A Geriatrician is an Internal Medicine physician or Family Practice physician with extensive training in the care of older adults. A Geriatrician is particularly interested in older adults and the impact of illness on the quality of life. Most Geriatricians prefer to work with a team of health care professionals that may include social workers, advanced practice nurses or physical therapists to develop a comprehensive treatment plan for an older person. This is called interdisciplinary medicine.
Older adults are a diverse population and no two individuals age alike. Most Geriatricians usually see patients who are 75 years of age or older. There are two types of Geriatric Practices.
- Geriatric Consultant: A Geriatric evaluation is based on the understanding that illnesses may appear differently in older adults, as older people are more likely to have multiple health problems. Patients are usually referred by their Primary Care Physician (PCP) or by self-referral for specific reasons related to a decline in overall health. Typical reasons for referral include: evaluation of memory loss, urinary incontinence, loss in functional abilities or management of multiple medications. Individuals are usually seen once or twice and are then referred back to their primary health care provider with a treatment plan. This process of evaluation is called a Geriatric Assessment.
- Geriatric Primary Care: In these practices the Geriatrician is also the primary health care provider. Typically, in this practice practice adults of all ages are seen.
Training and Credentials
In Virginia, all physicians must become licensed with the Department of Health Professions-Board of Medicine in order to practice medicine. A licensed physician must renew his or her license every two years.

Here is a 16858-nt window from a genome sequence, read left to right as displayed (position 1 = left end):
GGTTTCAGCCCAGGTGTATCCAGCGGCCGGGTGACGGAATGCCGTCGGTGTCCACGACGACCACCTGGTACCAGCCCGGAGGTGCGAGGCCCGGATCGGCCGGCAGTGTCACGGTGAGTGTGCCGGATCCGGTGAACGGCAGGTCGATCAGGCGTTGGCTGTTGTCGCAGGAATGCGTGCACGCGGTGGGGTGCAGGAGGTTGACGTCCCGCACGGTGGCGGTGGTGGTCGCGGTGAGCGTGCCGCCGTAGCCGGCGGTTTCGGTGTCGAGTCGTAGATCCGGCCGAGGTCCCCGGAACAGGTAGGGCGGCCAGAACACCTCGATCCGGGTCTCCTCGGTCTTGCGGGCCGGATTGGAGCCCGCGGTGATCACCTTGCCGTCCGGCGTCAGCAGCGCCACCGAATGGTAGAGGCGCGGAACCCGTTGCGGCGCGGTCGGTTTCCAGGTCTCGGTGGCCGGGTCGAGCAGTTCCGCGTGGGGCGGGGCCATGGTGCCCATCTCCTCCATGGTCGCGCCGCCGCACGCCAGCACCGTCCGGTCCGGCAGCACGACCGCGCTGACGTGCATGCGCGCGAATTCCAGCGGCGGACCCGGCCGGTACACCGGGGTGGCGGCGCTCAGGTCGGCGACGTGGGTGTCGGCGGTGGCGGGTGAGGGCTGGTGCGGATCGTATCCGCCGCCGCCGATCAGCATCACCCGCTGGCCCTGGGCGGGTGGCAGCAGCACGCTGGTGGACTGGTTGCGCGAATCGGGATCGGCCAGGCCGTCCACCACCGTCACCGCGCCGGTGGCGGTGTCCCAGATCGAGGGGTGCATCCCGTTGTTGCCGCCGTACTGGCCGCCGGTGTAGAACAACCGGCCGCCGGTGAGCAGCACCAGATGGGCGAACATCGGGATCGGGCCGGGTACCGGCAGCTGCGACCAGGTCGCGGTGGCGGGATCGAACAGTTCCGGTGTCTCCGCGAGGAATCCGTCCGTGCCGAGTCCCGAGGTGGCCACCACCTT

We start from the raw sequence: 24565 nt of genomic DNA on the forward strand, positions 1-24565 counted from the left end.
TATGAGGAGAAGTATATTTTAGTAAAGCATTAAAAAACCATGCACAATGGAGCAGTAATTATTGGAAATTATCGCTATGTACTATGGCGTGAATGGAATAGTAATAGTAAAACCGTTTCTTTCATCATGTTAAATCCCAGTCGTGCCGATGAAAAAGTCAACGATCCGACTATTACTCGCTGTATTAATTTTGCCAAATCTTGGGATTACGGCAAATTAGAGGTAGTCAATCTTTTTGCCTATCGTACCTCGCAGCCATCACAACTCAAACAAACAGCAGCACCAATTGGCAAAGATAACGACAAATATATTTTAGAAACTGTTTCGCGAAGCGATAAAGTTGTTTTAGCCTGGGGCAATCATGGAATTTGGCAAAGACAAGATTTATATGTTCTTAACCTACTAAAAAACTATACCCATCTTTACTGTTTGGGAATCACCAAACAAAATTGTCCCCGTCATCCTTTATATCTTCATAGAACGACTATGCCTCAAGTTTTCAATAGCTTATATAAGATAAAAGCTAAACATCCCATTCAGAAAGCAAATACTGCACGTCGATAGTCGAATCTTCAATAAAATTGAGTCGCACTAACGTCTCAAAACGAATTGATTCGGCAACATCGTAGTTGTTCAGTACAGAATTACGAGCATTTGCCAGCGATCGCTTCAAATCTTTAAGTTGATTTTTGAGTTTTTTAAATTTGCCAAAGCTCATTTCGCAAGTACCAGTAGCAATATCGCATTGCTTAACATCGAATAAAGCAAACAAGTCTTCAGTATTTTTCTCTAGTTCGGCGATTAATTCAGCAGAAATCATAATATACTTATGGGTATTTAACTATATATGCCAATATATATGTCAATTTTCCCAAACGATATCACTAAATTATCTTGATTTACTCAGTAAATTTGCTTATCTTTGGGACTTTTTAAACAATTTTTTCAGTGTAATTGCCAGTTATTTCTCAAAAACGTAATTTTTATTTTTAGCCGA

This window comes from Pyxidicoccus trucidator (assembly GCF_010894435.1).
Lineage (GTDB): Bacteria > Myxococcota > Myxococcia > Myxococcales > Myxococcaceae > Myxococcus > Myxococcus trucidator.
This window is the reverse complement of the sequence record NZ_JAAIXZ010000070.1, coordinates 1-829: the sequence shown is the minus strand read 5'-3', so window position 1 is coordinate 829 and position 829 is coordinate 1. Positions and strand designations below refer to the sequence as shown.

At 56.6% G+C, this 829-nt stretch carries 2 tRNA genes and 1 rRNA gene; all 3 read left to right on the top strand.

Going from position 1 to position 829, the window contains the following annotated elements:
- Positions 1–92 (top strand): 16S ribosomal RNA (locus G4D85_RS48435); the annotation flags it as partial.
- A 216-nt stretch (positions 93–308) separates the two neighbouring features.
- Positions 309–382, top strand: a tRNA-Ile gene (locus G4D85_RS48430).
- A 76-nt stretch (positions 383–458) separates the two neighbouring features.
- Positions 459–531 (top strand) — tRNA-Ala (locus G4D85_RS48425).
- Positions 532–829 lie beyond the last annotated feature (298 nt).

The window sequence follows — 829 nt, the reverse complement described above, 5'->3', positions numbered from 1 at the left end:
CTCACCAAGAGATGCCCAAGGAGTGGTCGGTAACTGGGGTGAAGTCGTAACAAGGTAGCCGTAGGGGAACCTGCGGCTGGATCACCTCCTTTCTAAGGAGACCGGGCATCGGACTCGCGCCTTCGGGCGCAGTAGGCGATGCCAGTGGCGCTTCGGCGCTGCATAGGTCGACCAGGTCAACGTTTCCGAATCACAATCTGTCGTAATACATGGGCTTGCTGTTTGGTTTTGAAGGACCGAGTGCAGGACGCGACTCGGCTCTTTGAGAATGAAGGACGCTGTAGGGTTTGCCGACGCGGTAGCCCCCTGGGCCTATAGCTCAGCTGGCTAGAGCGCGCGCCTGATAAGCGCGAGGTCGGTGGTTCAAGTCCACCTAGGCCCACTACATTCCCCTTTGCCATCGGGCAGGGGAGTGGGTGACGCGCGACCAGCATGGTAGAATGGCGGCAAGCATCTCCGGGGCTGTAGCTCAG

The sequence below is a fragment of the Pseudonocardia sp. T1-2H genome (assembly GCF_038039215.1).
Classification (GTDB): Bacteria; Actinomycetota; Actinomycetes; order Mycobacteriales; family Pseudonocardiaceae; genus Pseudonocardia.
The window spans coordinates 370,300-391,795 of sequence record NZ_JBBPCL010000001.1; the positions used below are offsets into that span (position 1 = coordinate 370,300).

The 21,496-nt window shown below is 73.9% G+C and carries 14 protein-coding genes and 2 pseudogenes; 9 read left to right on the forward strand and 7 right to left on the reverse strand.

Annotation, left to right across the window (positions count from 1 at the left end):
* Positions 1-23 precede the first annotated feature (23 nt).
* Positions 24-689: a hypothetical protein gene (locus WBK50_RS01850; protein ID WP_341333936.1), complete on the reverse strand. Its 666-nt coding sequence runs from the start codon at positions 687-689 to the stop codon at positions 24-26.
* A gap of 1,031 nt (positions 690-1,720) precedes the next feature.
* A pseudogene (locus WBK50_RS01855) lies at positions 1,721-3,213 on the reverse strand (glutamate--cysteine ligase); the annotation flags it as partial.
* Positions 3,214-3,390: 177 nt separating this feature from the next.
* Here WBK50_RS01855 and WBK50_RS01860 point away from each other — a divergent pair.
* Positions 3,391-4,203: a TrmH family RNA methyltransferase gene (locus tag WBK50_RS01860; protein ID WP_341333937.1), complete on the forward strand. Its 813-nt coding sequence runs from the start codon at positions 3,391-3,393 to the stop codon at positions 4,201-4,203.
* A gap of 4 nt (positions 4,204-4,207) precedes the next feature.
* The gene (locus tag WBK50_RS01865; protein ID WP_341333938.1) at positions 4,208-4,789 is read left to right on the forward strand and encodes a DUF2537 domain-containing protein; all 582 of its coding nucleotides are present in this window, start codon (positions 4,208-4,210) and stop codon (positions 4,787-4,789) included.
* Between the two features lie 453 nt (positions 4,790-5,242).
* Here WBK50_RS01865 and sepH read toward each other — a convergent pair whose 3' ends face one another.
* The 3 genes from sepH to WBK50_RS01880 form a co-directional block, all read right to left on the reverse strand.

Preparing to Visit a Geriatrician
People are referred to a Geriatrician because of some form of impairment or a specific health issue, and as a result are usually accompanied by a caregiver. For example, an older individual with progressive memory loss over the past six month might visit a Geriatrician in order to evaluate the type and cause of memory loss. No matter what the concern, on an initial visit the patient and caregiver should remember to:
- Set realistic goals and expectations,
- Prepare a list of questions,
- Be prepared to discuss fully the patient's medical, environmental and emotional history,
- Use your time well, the initial evaluation with a Geriatrician in private practice may last for only 50 minutes,
- Ask questions that are pertinent,
And also remember that:
- A complete evaluation will take more than one visit,
- The Geriatrician, usually a patient advocate, is there to listen and teach as well as to make recommendations and a diagnosis.
Cost & Coverage
A thorough Geriatric Assessment is very involved and usually costs more than a routine office visit. If there are other medical diagnoses, Medicare Part B or Part C will usually cover 80% of the bill. You are responsible for the remaining 20% of the approved amount of the bill after the annual deductible has been satisfied -- Medicare Supplemental Policies (Medigap) will usually cover this amount. If the physician accepts Medicare assignment, the office will accept the Medicare predetermined fees. Most Geriatricians accept assignment. However, if the doctor does not accept Medicare assignment the difference may have to be paid out of pocket.
- Since Geriatricians routinely see frail elderly adults who depend on caregivers, they understand the role of caregivers in their patients' health. The Geriatrician or the Geriatric staff can usually provide resources on how to manage caregiver stress.
- Before an initial visit to a Geriatrician, you and your caregiver may be asked to complete several forms and questionnaires about your health and medical history, current medications or the caregiver's concerns. Take the time to complete all paperwork fully with as much detail as possible. These documents will help the Geriatrician better understand your overall condition.